Students who are children or legal dependants of same-sex couples may gain access to more generous federal financial aid in the wake of the Supreme Court’s June decision striking down the Defense of Marriage Act, though the University’s financial aid policy will not change.
The Court’s decision means that the incomes of both spouses in a same-sex marriage will now be taken into consideration for students of same-sex couples applying for financial aid or currently paying off student loans. Married gay students will also be able to count their spouses’ income in applying for aid.
The new federal regulations affect all legally-married gay couples and all children of married gay couples, regardless of whether they attend college in states that do not recognize same-sex marriages, said Karen McCarthy, a policy analyst for the National Association of Student Financial Aid Administrators.
But federal regulatory changes stemming from the decision will not affect the University’s financial aid policies because the Office of Financial Aid already considers married same-sex spouses as part of an aid applicant’s household when awarding aid, said Director of Financial Aid Jim Tilton.
“Not much is going to change,” Tilton said. “We’ve always looked at aid for what the student says the family situation is.”
But the new federal regulations will allow for a smoother financial aid process for the University, Tilton said, because it could increase dialogue between students and administrators about families’ financial situations.
“The striking down of DOMA helps everyone treat students exactly the same,” he said, adding that students with parents in same-sex marriages will feel like they can more freely approach his office for aid opportunities.
“We can really sit and deal with families” now that DOMA has been struck down, Tilton said. “It’s really going to open up the conversation about who really is involved in the family,” he added.
But Tilton said considering a broader definition of family when awarding financial aid does not necessarily correlate with receiving more aid, noting that in some cases, applicants may end up receiving less aid because both of their parents’ incomes are counted.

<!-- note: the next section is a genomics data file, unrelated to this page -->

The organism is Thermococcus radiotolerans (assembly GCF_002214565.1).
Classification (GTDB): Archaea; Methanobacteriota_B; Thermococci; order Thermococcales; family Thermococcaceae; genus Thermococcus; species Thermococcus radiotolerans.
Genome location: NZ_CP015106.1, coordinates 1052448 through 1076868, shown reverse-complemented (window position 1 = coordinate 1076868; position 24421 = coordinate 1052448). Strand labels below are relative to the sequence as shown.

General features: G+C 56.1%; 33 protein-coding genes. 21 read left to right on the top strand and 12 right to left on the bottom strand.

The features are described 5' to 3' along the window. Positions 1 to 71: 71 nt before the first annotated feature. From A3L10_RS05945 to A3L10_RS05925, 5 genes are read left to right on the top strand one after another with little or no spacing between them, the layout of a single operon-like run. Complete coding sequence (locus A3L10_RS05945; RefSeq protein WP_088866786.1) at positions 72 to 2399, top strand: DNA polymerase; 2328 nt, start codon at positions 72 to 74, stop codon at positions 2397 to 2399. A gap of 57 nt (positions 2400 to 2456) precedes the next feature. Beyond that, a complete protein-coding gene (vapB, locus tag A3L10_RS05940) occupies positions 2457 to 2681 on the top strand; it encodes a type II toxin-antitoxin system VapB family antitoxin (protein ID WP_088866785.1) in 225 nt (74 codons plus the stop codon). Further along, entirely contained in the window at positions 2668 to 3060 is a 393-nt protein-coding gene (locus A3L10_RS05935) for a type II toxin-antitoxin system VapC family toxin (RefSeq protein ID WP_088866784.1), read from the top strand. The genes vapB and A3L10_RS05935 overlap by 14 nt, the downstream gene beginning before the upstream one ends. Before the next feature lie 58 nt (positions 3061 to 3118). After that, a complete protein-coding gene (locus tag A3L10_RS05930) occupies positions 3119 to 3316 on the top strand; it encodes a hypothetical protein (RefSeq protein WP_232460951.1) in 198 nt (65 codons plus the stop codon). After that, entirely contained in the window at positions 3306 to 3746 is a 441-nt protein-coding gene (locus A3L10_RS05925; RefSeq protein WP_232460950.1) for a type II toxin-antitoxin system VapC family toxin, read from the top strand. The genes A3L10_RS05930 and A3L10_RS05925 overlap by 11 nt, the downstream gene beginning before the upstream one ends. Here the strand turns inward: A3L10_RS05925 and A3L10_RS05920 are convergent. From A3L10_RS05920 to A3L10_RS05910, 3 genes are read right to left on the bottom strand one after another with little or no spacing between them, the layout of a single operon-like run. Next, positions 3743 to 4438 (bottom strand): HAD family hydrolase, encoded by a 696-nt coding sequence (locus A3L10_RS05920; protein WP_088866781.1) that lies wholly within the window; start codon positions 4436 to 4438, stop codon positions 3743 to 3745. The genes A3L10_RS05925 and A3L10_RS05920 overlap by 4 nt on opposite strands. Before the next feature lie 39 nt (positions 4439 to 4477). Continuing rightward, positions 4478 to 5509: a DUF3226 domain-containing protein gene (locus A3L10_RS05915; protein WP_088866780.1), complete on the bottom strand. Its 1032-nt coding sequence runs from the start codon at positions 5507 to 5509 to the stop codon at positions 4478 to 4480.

Married students affected by the decision will not necessarily receive more financial aid or easier loan repayment options than they did when DOMA was still the law, said Lucie Lapovsky, principal for Lapovsky Consulting and former president of Mercy College, a multi-campus institution in New York.
“It just depends on your family status,” Lapovsky said. “If you’re just a student and you are married to someone, your whole income will be considered.”
The reformed process for federal student loans will allow for a more accurate representation of families’ financial situations but does not automatically increase the amount of aid, McCarthy said.
Financial aid experts said the timeline for revising federal regulations on aid remains unclear.
“We don’t really have any guidance yet,” McCarthy said. Recommendations by the U.S. Department of Education on how the court’s ruling should affect federal financial aid are under review by the U.S. Department of Justice, which is still analyzing the impact of the Court’s decision striking down DOMA, McCarthy said.
Though many state governments currently use the federal financial aid application forms, it remains uncertain whether states that do not recognize same-sex marriage will change their application processes now that the federal application will recognize married same-sex couples, McCarthy said. If these states choose not to continue using the federal forms, they will have to design a completely different application process, McCarthy said.